A tale of small branches: NBDT sector performance under increased regulatory scrutiny
Rosie Collins and
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Tobias Irrcher: Reserve Bank of New Zealand, http://www.rbnz.govt.nz
Reserve Bank of New Zealand Bulletin, 2019, vol. 82, No 5, 14 pages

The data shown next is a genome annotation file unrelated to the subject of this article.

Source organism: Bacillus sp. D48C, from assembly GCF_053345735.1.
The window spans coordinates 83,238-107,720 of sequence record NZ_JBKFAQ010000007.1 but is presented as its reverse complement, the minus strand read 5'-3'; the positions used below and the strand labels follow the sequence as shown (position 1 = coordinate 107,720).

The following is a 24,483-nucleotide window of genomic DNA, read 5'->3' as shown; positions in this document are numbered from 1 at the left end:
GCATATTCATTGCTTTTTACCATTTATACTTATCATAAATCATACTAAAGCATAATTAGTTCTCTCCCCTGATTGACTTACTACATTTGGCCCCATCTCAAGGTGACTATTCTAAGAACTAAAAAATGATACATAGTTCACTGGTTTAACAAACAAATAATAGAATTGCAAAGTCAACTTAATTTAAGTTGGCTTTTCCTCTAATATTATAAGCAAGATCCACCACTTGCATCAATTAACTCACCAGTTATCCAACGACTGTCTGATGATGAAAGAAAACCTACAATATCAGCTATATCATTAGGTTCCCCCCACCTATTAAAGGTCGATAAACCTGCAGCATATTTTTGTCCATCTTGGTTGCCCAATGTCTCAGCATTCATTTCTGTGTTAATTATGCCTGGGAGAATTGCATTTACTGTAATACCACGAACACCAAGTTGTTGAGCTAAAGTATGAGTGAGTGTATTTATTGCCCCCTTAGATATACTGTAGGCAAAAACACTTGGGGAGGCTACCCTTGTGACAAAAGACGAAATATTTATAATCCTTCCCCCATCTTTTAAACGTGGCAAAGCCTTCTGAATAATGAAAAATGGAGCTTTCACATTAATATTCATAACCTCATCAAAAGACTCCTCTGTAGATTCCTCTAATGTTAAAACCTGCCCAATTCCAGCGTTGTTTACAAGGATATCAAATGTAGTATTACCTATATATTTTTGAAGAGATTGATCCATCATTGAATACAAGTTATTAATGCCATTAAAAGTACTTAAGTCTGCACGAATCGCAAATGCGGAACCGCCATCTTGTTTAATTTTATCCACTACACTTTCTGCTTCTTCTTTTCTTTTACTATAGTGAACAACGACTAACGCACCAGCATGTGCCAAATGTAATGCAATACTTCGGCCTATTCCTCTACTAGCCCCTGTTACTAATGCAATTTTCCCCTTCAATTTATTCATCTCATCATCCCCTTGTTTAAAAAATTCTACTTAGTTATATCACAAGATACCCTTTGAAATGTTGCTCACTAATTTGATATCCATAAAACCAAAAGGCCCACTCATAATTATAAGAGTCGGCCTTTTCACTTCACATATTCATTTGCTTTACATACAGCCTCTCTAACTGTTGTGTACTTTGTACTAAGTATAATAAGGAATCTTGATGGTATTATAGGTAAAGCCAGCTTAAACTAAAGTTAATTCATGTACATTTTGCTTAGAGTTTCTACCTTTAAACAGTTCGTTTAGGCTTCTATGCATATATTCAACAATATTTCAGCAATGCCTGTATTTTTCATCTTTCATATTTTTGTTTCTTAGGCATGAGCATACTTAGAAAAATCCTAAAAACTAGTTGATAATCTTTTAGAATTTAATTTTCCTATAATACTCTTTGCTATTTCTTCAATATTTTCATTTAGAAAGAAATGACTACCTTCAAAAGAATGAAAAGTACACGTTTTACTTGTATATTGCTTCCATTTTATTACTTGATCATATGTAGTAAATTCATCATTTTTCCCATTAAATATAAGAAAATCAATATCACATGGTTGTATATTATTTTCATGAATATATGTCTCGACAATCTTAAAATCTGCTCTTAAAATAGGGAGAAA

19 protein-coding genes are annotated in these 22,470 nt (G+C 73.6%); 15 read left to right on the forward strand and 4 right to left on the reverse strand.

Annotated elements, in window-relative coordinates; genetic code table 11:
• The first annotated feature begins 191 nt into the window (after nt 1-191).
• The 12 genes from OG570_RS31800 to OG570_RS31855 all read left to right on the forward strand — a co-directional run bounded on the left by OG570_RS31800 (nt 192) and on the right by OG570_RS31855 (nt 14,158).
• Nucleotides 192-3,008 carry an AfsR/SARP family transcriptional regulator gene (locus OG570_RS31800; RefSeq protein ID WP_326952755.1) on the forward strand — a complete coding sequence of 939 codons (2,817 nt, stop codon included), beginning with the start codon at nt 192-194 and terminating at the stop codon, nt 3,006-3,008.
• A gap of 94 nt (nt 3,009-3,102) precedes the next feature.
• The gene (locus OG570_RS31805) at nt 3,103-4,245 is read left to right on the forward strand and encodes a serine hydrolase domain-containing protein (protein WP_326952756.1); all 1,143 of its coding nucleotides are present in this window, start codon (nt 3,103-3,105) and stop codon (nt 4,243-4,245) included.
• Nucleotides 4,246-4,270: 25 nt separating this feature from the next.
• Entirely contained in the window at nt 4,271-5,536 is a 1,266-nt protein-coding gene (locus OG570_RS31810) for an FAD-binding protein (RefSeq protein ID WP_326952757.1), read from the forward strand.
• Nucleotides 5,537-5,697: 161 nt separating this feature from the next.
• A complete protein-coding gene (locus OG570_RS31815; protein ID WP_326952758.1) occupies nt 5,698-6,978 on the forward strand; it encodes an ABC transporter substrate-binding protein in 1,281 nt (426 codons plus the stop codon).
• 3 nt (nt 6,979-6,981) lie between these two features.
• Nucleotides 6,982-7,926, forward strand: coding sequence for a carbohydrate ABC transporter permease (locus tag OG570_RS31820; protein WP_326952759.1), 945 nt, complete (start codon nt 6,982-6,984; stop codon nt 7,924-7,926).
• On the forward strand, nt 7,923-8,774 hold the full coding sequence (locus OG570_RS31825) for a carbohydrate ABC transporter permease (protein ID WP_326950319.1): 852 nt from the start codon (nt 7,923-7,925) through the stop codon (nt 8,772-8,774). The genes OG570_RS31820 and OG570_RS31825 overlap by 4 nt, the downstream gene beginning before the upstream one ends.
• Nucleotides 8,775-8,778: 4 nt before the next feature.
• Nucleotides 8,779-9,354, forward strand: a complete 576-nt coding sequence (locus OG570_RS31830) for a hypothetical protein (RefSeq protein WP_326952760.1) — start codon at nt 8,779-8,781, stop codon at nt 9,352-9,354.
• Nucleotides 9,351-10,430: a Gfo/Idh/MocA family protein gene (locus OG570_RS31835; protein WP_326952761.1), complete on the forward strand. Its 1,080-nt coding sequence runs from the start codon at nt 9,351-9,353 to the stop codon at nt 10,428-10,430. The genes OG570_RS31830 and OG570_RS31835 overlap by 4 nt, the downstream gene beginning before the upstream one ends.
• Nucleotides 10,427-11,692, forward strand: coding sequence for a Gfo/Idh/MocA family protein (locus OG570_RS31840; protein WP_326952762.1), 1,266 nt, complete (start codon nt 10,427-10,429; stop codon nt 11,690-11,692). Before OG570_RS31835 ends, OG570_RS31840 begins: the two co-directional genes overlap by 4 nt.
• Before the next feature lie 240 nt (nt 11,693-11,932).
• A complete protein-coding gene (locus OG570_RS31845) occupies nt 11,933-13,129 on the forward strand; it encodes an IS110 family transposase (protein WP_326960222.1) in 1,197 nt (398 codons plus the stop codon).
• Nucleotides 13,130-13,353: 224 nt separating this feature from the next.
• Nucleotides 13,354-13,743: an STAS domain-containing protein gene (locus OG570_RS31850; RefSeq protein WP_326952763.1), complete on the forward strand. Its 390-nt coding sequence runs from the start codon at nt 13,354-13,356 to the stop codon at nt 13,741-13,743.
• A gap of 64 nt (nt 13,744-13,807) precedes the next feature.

New Zealand’s financial ecosystem is made up of a diverse range of products and services that help support a well-functioning economy. For example, banks and other lenders such as credit unions, building societies, and finance companies play the important economic role of connecting those who have funds available (investors and savers) with those who want funds (borrowers). This process is called credit intermediation and it sits at the heart of the banking business, along with other core services like making and receiving payments. A useful purakau (story) to illustrate the Reserve Bank’s role in the financial system is the legend of Tane Mahuta, guardian of the forest. In this story, Tane’s roots have inherited mana from legislation; Tane’s trunk is the payments and settlements system that connects the financial system together and allows the sap (our money) to flow, and Tane’s branches are the entities we regulate, such as the banks. Just as Tane provides shelter and food for those in his forest, we care for New Zealand’s financial ecosystem as kaitiaki (caretakers), working to promote soundness and efficiency in the financial ecosystem. This paper takes a closer look at some of Tane’s smaller branches, called Non-Bank Deposit Takers (NBDTs), which are lenders that were grafted onto Tane’s trunk in 2008 following the government’s Review of Financial Products and Providers in 2006. As suggested by their name, NBDTs hold deposits for the public and make loans to their customers. There are 24 licensed NBDTs operating in New Zealand, including credit unions, building societies, and finance companies. NBDTs are typically small and tend to serve niche markets, which means that they play an important role in complementing the services provided by registered banks. These characteristics also mean NBDTs have a different risk profile than the larger and more diversified registered banks. In its caretaker role, the Reserve Bank sets prudential requirements in areas such as governance, risk management and capital, amongst others. These requirements strengthen the resilience of NBDTs without imposing excessive costs. The wave of finance company failures seen between 2007 and 2012, largely before the Reserve Bank was made responsible for NBDT regulation, serves as a useful reminder of the risks that can materialise in the absence of effective regulation and scrutiny. The Reserve Bank regularly reviews its rules to ensure that they remain fit for purpose and are achieving the desired outcomes. For NBDTs, these outcomes include restoring investor confidence and increasing resilience in the sector, ultimately helping to promote stability in the wider financial system. Even well-designed regulations impose costs, which should be measured against any benefits, such as improved trust and resilience. This paper looks at the 2010-2018 period to see how the NBDT sector has adjusted to new regulations. This is a very challenging task at the best of times, but is made more difficult in our case because of data limitations, which reduce the strength of our findings somewhat. We analyse lending growth, investor confidence, profitability, and changes in the number of NBDTs to make our assessment about the health of the NBDT sector during this time. A quick overview of the evidence is in table 1. Taken together, the indicators we have examined paint a picture of an NBDT sector that appears to have adjusted reasonably well to increased regulation since 2010. We do not find evidence of the regulatory framework having constrained the sector. The analysis also reinforces the different risk profile that NBDTs operate under compared to registered banks. For example, we have some lingering concerns about the ability of the smaller NBDTs to keep pace with technology changes and cover their strategic risks. One such risk is from fintech credit providers, such as peer-to-peer (P2P) and buy-now-pay-later (BNPL) lending platforms, which are starting to make their presence felt in New Zealand. It is still too early to determine how these new fintech credit providers will affect the traditional banking business model over time but they do present a challenge to banks and NBDTs, which will likely need to innovate to stay relevant to their customers.
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